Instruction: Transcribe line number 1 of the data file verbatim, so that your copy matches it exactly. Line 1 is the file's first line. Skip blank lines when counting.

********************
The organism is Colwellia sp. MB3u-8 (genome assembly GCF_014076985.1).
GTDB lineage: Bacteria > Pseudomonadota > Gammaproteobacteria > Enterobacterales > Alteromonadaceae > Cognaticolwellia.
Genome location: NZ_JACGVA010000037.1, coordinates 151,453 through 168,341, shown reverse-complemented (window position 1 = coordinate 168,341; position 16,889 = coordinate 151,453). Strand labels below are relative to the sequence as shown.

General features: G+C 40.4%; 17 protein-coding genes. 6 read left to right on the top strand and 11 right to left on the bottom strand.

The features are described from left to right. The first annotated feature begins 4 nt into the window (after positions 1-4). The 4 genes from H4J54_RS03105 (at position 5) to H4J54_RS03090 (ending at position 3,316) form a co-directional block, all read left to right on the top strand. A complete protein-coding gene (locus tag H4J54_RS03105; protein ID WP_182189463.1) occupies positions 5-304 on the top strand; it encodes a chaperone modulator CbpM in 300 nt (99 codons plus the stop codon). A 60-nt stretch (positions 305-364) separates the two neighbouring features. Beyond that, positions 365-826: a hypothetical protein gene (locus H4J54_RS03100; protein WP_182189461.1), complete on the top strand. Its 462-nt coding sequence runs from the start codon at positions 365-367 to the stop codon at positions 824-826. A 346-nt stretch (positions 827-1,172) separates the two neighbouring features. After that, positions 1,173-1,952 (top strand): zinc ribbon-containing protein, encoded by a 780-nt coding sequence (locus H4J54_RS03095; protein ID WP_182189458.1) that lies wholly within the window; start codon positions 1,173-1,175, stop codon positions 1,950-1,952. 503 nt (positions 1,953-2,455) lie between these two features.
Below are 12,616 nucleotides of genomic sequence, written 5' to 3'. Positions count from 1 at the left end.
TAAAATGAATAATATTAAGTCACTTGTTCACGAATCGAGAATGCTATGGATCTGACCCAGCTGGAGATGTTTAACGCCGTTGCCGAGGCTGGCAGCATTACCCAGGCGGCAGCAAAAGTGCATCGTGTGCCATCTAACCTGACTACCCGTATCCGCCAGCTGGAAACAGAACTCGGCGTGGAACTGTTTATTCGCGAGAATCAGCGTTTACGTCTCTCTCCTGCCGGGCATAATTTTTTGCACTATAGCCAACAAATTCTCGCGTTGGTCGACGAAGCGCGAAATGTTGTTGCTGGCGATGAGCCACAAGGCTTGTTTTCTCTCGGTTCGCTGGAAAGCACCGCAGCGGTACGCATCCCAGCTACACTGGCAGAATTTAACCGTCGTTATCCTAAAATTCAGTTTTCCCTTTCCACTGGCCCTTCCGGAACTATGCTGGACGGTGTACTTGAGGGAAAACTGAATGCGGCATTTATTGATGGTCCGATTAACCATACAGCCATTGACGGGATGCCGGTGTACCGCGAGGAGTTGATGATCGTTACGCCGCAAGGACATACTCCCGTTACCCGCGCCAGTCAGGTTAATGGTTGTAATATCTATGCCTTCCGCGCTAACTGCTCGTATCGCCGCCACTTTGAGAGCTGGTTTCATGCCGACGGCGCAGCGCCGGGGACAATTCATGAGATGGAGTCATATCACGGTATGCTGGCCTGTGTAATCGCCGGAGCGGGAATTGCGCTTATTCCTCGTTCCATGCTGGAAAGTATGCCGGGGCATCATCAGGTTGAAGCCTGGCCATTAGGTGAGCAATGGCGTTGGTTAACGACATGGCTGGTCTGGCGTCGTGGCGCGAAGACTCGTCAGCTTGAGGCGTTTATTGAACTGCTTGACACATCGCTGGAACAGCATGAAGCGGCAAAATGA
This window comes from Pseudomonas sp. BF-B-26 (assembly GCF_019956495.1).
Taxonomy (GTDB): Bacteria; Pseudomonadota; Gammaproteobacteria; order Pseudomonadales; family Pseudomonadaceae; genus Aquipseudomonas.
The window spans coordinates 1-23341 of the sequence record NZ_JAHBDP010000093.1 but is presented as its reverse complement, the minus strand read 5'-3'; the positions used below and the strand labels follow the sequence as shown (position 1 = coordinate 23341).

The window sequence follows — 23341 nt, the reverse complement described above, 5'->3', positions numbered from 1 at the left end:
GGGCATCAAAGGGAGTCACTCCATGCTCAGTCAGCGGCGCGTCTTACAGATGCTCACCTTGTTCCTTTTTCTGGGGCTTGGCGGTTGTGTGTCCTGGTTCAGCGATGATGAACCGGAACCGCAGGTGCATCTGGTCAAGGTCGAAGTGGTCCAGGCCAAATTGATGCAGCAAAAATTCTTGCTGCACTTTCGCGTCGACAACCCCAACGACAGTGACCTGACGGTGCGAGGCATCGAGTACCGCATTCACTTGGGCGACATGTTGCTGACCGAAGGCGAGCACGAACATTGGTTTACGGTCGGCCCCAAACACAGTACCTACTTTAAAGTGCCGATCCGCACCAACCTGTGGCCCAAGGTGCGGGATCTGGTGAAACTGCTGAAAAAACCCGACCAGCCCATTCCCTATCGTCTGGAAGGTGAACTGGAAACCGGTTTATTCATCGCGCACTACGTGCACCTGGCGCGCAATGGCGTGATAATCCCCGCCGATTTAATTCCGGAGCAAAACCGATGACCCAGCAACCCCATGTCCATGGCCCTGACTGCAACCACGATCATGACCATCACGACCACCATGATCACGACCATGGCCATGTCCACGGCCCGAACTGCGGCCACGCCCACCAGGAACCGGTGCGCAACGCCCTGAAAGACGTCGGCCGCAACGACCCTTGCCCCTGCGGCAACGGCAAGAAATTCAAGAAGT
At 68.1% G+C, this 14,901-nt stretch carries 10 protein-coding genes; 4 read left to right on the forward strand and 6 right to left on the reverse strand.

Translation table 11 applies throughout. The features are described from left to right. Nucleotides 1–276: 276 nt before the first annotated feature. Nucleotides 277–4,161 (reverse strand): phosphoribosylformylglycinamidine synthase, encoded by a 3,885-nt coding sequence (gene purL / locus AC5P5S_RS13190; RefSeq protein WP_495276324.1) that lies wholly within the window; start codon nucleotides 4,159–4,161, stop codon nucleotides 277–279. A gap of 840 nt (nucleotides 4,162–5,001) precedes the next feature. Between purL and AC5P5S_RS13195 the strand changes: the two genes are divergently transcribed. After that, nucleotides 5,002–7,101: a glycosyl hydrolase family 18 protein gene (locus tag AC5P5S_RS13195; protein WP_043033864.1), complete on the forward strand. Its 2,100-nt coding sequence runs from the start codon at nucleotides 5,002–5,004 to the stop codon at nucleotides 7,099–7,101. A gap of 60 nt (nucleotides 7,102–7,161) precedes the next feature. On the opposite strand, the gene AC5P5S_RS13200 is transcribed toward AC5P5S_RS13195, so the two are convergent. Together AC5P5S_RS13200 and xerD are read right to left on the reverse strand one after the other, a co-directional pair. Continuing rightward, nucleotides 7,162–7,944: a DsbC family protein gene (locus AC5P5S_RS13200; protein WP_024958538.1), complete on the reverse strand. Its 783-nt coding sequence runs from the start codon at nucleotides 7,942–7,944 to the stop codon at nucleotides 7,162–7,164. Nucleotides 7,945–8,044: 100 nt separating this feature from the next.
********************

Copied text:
The organism is Colwellia sp. MB3u-8 (genome assembly GCF_014076985.1).